The spacetime trajectory of an infinitely long string having the form of a helix along the z axis can be written as

    where f is a modulation orthogonal to the z axis. Follow- ing the same analysis as in Ref. [ I 11, the full string trajec- tory reads

    where R is the breathing frequency of the helix and the parameter E (0 I E < 1) determines the winding number per unit length.

    Because of the symmetry of the problem, it is convenient to work in cylindrical coordinates. Thus vectors are broken into a component orthogonal to the z axis and a component along z, i.e., x = ( p cos0, p sine, z ) ~ p p ^ + z ' i and

    For this particular helicoidal string trajectory, j,,(x,t) turns out to be periodic along the z axis, with period 27r( 1 - E ~ ) ' / ~ / R , and periodic in time, with period 27r/R.

    I t is not difficult to show [ l l ] that for large p the field A,, is a superposition of plane waves, namely, and q is defined by

    ~ ( ~ 2 - ~ 2 ) 1 / 2 (14)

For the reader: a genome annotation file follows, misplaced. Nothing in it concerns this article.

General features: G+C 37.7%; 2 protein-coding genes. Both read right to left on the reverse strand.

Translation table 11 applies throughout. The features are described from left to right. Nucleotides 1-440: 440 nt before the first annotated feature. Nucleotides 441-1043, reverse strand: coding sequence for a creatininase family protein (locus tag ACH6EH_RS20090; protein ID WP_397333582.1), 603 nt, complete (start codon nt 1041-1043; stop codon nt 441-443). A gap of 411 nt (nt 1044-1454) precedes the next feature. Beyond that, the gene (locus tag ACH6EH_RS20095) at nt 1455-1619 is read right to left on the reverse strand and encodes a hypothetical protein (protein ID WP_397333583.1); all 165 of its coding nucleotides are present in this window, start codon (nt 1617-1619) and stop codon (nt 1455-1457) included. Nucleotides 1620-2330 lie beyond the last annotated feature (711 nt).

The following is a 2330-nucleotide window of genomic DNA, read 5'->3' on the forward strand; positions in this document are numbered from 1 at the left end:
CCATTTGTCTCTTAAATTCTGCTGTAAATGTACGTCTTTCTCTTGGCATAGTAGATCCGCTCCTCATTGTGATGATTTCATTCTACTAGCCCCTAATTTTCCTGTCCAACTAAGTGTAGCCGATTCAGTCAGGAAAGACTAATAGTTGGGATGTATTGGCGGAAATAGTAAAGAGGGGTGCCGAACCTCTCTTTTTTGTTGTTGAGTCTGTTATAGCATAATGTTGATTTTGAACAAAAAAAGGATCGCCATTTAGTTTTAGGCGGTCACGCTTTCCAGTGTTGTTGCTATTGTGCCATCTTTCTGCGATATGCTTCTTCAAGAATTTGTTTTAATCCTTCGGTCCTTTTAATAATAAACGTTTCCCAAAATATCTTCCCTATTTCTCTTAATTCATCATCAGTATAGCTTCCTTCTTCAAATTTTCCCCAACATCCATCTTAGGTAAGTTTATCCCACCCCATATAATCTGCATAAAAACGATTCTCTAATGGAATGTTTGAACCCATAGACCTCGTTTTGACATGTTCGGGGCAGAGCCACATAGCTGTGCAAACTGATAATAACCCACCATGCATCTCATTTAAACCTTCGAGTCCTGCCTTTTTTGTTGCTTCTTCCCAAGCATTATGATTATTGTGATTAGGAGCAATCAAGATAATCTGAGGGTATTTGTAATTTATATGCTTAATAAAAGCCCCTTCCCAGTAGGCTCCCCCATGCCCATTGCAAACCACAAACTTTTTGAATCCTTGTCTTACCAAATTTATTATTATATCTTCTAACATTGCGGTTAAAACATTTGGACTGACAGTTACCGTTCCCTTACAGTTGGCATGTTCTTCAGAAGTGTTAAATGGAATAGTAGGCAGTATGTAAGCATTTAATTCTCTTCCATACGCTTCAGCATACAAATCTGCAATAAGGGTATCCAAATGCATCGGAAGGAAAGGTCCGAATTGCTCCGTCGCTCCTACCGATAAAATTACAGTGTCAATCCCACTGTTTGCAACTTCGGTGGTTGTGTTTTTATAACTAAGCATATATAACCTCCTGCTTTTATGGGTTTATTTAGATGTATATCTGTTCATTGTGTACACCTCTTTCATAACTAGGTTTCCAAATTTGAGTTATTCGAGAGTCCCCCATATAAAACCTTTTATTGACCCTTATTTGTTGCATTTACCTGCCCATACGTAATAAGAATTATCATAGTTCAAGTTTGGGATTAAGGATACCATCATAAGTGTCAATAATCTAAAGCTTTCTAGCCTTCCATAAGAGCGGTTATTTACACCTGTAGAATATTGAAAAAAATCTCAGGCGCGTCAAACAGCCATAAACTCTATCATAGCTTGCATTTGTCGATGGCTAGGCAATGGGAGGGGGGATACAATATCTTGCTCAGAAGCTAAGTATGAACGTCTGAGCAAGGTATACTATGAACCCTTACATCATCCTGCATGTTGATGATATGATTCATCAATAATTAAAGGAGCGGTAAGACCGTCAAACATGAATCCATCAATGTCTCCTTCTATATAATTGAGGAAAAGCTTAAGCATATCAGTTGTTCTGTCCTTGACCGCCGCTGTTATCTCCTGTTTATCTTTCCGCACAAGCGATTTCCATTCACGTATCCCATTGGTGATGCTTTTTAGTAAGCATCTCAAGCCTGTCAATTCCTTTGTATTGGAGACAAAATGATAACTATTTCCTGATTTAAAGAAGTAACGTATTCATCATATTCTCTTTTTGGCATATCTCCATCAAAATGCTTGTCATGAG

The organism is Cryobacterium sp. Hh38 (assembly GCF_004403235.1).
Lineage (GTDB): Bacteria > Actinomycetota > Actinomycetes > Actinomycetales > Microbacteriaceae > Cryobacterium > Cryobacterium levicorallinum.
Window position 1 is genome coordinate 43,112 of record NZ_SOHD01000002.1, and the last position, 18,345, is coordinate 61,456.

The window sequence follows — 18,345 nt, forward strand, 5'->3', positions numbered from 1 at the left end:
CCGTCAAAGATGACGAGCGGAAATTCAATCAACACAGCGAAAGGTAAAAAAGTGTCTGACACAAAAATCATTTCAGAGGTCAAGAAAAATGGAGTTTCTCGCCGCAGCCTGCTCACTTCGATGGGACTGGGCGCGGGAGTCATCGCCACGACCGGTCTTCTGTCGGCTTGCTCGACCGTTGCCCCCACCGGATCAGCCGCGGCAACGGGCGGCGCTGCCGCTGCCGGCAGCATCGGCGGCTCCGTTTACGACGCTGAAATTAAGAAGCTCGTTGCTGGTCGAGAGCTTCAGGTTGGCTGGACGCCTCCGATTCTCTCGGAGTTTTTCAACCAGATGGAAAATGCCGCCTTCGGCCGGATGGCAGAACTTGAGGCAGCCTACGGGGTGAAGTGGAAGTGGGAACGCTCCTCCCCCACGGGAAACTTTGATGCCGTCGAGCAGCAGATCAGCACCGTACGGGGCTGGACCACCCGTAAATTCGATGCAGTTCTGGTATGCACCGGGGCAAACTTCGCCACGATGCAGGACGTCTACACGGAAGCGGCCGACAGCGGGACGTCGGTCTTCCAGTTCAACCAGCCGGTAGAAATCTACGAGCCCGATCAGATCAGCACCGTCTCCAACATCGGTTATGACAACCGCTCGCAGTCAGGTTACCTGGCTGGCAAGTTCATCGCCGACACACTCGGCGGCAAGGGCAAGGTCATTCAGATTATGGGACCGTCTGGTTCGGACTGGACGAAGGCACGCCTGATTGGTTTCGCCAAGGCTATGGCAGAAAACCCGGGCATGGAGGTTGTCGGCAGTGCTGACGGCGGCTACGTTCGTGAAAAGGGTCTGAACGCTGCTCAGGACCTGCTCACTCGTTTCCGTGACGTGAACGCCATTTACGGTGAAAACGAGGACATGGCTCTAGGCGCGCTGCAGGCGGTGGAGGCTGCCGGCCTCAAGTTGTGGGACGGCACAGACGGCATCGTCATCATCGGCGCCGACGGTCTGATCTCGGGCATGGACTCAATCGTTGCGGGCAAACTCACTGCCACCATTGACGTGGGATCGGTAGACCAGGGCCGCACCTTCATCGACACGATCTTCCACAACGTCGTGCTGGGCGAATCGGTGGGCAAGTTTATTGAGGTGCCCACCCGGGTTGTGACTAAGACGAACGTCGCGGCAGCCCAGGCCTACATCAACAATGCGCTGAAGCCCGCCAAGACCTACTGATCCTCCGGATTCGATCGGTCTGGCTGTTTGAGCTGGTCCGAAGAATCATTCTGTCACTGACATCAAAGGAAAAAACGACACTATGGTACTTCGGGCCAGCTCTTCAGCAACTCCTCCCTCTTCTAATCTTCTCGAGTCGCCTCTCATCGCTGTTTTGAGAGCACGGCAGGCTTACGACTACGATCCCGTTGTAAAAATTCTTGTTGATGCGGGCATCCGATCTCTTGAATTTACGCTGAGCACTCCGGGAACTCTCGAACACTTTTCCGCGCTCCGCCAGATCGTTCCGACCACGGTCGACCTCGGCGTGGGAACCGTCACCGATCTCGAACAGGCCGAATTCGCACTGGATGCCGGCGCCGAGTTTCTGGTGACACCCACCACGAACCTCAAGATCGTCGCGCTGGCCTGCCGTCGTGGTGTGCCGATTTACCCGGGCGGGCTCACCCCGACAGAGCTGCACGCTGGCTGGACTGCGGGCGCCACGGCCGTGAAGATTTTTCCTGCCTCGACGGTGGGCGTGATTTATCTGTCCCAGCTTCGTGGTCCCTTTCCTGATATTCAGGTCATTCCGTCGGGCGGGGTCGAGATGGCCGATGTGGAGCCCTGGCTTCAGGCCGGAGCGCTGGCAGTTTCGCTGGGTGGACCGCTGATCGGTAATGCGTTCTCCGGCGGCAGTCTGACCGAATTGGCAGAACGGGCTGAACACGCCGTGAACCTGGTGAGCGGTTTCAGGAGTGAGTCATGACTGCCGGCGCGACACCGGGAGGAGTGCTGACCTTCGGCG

Clearly, K is the component of Q along the z axis. Note that when the source has periodicity in z, as in the case examined here, the Fourier component of j,, appearing in Eq. ( 13) is

    where the "wave vector" Q and the "polarization tensor" j,,=-J 1 dxj , , (x ,w)exp(- iQ-x) , h o < z S h (15)

    e,, are explicitly given by


    where A is the period along z. The present symmetry suggests to consider the power radiated through a cylin- drical surface centered on the source and having a radius much larger than the source's orthogonal size. The power radiated through such a surface in the angle be- tween 8 and 8 +do, and z and z + dz, from a single- frequency source, is

    Hence the power of Goldstone-boson radiation emitted per unit time from an infinitely long string through a sur- face of unit length, centered on the string and having ra- dius p much larger than the source's orthogonal size, reads

    Using Eqs. (12)-(141, the above equation simplifies to



    In this section the Nambu-Goldstone radiation for the string trajectory specified by Eq. (10) will be calculated in the weak-field approximation. First, the components of j , , ( x , t ) will be calculated from Eqs. (7) and (10) .

    Defining two new parameters,

    allows for writing the final formulas for the components of j,, in concise form. After some algebra the obtained expressions for the components of j , ,(x, t ) read

    --'A1 j 1 3 = - j 3 1 = -- cosy sin( a t ) , 2P

    j z3 = - j32 =- -''A' sin^ sin( a t ) , 2P